It’s not uncommon to see software tokens used for MFA (Multi-factor authentication). The most common of these are probably TOTP based solutions, such as Google Authenticator (or any of the other applications implementing the protocol). While they have specific weaknesses that make them inappropriate for high-value targets (namely their ability to be phished from users), they’re generally considered robust.

However, there’s a dark underbelly of alternative TOTP implementations that aren’t quite the same. When you sign up for GitHub’s TOTP, you are given a QR code which you can import into almost any TOTP compatible implementation you choose, even something like the command line oathtool. When you instead use something like Entrust’s software token (IdentityGuard), you’re forced to use their application. It’s similar enough to TOTP that you might think you could trivially switch back to a standard application, but several hurdles prevent you from doing so. In my experience, people tend to consider it “good enough”, like a more vanilla TOTP implementation, without looking into the details.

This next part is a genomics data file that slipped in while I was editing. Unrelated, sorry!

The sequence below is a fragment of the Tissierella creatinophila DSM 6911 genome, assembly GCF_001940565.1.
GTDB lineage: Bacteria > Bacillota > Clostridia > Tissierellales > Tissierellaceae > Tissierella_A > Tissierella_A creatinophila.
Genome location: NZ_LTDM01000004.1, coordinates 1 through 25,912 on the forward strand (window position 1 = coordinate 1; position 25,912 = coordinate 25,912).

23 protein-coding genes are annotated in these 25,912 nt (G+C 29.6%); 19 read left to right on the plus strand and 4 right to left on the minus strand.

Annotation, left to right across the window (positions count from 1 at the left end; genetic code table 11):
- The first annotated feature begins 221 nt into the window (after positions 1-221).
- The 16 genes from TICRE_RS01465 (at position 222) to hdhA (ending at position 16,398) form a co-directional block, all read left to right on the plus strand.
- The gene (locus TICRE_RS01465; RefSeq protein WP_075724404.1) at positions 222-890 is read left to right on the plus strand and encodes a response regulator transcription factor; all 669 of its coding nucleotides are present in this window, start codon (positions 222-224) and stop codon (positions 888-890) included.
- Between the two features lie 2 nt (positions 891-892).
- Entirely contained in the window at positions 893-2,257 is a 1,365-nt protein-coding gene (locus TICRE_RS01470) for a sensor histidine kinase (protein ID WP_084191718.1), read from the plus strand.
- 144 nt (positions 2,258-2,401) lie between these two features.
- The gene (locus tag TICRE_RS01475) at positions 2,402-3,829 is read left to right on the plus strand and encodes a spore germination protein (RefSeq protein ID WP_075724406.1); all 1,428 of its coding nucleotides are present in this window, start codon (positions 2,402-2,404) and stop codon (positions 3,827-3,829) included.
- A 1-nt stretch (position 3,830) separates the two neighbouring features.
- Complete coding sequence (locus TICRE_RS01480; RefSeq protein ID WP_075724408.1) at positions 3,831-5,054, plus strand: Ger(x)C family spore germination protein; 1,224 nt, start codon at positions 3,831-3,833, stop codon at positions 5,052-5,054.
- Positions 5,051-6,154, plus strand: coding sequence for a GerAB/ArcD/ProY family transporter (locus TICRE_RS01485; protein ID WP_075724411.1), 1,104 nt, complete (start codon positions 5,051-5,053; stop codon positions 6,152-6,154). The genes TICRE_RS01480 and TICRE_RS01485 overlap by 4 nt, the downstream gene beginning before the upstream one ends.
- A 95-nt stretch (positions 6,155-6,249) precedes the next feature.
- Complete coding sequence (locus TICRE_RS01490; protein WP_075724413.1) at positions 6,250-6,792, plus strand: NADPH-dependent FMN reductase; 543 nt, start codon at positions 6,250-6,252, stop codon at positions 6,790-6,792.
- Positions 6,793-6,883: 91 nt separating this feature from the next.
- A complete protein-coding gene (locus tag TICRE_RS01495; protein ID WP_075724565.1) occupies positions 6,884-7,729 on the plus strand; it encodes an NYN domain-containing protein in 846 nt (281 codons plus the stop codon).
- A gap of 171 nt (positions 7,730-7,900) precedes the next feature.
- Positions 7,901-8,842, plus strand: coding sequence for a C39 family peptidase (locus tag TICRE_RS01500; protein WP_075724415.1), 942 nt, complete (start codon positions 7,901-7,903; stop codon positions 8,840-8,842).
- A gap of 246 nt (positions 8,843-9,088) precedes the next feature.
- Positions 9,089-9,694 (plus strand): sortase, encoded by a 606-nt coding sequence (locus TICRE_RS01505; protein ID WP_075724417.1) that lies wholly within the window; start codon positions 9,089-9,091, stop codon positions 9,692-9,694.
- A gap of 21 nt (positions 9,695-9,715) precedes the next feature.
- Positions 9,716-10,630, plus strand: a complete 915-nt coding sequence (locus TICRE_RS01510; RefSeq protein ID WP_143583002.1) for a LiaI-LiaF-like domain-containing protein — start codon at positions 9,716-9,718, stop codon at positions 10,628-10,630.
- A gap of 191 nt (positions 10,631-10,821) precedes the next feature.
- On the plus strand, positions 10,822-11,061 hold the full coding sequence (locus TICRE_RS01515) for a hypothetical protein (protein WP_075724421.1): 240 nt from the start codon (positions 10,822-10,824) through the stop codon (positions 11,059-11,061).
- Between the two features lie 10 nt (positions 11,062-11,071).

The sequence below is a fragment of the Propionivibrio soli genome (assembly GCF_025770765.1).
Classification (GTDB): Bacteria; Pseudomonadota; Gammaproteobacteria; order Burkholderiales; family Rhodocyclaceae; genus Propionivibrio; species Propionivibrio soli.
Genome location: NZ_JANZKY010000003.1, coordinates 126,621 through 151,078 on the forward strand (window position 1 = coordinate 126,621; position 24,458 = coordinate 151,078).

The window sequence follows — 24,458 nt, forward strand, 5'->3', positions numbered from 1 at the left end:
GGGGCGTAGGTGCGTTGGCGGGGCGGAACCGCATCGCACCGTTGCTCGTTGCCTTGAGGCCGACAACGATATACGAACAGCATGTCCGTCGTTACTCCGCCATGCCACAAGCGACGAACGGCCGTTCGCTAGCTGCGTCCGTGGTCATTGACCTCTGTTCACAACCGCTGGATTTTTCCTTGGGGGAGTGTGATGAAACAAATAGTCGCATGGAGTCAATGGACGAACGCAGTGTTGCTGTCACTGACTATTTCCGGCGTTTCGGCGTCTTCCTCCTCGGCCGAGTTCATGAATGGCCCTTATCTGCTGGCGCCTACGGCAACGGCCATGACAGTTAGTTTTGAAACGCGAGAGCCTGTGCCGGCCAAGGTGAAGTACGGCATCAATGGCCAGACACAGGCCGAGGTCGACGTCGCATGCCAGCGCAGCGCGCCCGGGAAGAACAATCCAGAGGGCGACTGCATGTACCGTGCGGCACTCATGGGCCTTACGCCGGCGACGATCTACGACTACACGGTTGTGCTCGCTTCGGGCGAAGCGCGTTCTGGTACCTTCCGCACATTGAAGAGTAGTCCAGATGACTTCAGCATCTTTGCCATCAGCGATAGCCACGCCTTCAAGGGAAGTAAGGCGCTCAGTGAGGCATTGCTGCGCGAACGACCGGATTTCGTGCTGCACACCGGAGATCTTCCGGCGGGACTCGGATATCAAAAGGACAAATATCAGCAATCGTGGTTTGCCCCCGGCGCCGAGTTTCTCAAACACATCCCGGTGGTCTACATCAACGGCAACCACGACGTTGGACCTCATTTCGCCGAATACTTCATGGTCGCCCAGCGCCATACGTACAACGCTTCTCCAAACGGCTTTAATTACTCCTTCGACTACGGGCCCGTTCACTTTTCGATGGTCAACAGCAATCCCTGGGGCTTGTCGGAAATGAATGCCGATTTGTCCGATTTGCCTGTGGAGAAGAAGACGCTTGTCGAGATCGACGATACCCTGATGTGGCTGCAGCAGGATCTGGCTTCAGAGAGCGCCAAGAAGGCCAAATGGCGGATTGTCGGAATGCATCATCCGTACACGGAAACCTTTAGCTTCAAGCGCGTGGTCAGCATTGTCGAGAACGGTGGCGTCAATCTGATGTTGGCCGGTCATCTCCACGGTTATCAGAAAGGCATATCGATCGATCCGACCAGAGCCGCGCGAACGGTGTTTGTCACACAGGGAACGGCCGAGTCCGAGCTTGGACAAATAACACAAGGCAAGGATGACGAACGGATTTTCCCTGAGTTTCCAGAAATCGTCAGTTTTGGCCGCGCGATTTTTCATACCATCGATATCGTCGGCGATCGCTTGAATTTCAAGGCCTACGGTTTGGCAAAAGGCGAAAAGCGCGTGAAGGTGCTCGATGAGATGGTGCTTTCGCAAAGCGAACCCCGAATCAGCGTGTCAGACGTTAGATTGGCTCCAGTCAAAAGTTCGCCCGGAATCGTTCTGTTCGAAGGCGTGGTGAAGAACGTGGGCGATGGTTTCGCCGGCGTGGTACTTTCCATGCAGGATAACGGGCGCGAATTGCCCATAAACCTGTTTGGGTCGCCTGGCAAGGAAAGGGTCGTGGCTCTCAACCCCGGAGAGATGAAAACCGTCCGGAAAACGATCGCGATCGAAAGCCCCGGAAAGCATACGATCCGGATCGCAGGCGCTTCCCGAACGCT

This post is going to explore the specific design decisions that Entrust has taken with their IdentityGuard soft tokens, and how they impact the security of the solution. The application, called “Entrust IdentityGuard Mobile” (or “Entrust ST”), can be found on both Google Play and the iOS App Store, as well as a desktop version.

If you’re just interested in a summary, scroll down to the bottom of the post for a short list of the possible attacks you can perform and the GitHub page the code is located on.

Standard Enrollment